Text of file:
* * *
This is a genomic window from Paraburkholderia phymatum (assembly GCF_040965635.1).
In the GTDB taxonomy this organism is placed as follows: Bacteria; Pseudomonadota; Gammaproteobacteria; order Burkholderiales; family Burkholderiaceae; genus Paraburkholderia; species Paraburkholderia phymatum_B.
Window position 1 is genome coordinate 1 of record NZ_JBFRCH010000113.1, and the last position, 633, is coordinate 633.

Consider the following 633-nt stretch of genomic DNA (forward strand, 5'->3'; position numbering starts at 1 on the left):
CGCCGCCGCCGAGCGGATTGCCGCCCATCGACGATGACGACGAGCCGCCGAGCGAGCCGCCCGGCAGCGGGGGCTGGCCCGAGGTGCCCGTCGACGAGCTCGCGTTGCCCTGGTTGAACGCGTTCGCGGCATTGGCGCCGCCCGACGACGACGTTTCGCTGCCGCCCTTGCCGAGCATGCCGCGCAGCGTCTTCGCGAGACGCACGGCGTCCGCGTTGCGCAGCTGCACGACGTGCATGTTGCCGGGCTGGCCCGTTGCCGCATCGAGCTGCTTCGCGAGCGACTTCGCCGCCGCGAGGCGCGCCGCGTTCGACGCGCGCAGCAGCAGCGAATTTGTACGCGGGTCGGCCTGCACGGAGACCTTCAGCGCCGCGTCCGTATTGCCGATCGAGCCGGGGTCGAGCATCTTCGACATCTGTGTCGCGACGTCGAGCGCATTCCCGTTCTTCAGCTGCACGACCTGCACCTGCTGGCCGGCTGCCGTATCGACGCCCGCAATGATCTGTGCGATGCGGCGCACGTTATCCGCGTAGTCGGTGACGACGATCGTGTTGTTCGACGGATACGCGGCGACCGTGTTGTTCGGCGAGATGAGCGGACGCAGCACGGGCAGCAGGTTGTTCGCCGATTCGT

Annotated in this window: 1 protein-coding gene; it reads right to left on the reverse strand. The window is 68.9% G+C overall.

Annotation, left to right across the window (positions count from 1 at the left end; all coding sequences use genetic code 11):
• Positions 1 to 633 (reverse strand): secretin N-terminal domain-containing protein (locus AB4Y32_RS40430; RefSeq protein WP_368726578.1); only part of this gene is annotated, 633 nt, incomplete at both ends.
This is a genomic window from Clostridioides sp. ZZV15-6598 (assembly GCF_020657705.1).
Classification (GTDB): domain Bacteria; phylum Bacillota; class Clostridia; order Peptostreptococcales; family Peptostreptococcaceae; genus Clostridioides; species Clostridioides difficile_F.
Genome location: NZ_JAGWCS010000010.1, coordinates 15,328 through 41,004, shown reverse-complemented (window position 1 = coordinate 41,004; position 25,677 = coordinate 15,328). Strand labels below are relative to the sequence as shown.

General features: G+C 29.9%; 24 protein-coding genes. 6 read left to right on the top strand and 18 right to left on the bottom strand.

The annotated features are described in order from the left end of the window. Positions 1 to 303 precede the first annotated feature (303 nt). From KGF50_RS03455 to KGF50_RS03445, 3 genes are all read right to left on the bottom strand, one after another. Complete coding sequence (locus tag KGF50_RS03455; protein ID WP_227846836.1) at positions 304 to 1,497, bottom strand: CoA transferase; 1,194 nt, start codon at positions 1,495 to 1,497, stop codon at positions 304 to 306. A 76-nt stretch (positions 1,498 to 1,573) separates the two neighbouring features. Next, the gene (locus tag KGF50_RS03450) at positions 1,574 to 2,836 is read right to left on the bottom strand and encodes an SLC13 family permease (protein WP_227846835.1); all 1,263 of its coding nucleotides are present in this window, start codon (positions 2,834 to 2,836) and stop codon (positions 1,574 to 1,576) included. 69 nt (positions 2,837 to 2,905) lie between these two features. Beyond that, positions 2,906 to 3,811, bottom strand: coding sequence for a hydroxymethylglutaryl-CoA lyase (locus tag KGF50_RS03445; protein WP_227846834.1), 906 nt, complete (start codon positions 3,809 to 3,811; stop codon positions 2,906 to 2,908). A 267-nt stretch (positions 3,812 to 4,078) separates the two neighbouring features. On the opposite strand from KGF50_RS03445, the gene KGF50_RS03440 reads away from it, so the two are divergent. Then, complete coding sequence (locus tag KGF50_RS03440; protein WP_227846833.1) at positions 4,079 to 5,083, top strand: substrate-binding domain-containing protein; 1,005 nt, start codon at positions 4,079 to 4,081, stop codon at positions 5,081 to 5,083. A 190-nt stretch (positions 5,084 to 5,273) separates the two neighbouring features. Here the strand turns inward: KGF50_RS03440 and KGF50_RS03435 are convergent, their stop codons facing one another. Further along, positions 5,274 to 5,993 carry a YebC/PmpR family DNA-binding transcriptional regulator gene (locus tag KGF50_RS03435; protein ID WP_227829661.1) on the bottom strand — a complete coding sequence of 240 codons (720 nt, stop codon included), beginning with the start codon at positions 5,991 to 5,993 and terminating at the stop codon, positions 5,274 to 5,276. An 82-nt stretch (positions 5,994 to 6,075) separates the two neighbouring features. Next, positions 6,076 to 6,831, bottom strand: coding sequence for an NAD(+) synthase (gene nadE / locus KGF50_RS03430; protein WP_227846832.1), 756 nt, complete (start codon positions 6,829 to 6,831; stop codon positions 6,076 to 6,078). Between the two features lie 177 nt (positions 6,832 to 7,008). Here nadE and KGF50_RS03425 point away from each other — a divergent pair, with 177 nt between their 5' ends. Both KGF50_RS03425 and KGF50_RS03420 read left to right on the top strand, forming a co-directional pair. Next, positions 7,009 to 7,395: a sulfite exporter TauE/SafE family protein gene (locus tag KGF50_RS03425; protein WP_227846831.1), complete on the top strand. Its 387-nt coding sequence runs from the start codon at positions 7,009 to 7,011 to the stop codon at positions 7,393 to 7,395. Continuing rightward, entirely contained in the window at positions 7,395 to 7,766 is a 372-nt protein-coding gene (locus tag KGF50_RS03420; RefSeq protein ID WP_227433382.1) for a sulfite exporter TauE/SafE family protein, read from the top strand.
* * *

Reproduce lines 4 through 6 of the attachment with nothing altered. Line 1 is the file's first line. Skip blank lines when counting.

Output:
Consider the following 633-nt stretch of genomic DNA (forward strand, 5'->3'; position numbering starts at 1 on the left):
CGCCGCCGCCGAGCGGATTGCCGCCCATCGACGATGACGACGAGCCGCCGAGCGAGCCGCCCGGCAGCGGGGGCTGGCCCGAGGTGCCCGTCGACGAGCTCGCGTTGCCCTGGTTGAACGCGTTCGCGGCATTGGCGCCGCCCGACGACGACGTTTCGCTGCCGCCCTTGCCGAGCATGCCGCGCAGCGTCTTCGCGAGACGCACGGCGTCCGCGTTGCGCAGCTGCACGACGTGCATGTTGCCGGGCTGGCCCGTTGCCGCATCGAGCTGCTTCGCGAGCGACTTCGCCGCCGCGAGGCGCGCCGCGTTCGACGCGCGCAGCAGCAGCGAATTTGTACGCGGGTCGGCCTGCACGGAGACCTTCAGCGCCGCGTCCGTATTGCCGATCGAGCCGGGGTCGAGCATCTTCGACATCTGTGTCGCGACGTCGAGCGCATTCCCGTTCTTCAGCTGCACGACCTGCACCTGCTGGCCGGCTGCCGTATCGACGCCCGCAATGATCTGTGCGATGCGGCGCACGTTATCCGCGTAGTCGGTGACGACGATCGTGTTGTTCGACGGATACGCGGCGACCGTGTTGTTCGGCGAGATGAGCGGACGCAGCACGGGCAGCAGGTTGTTCGCCGATTCGT

Annotated in this window: 1 protein-coding gene; it reads right to left on the reverse strand. The window is 68.9% G+C overall.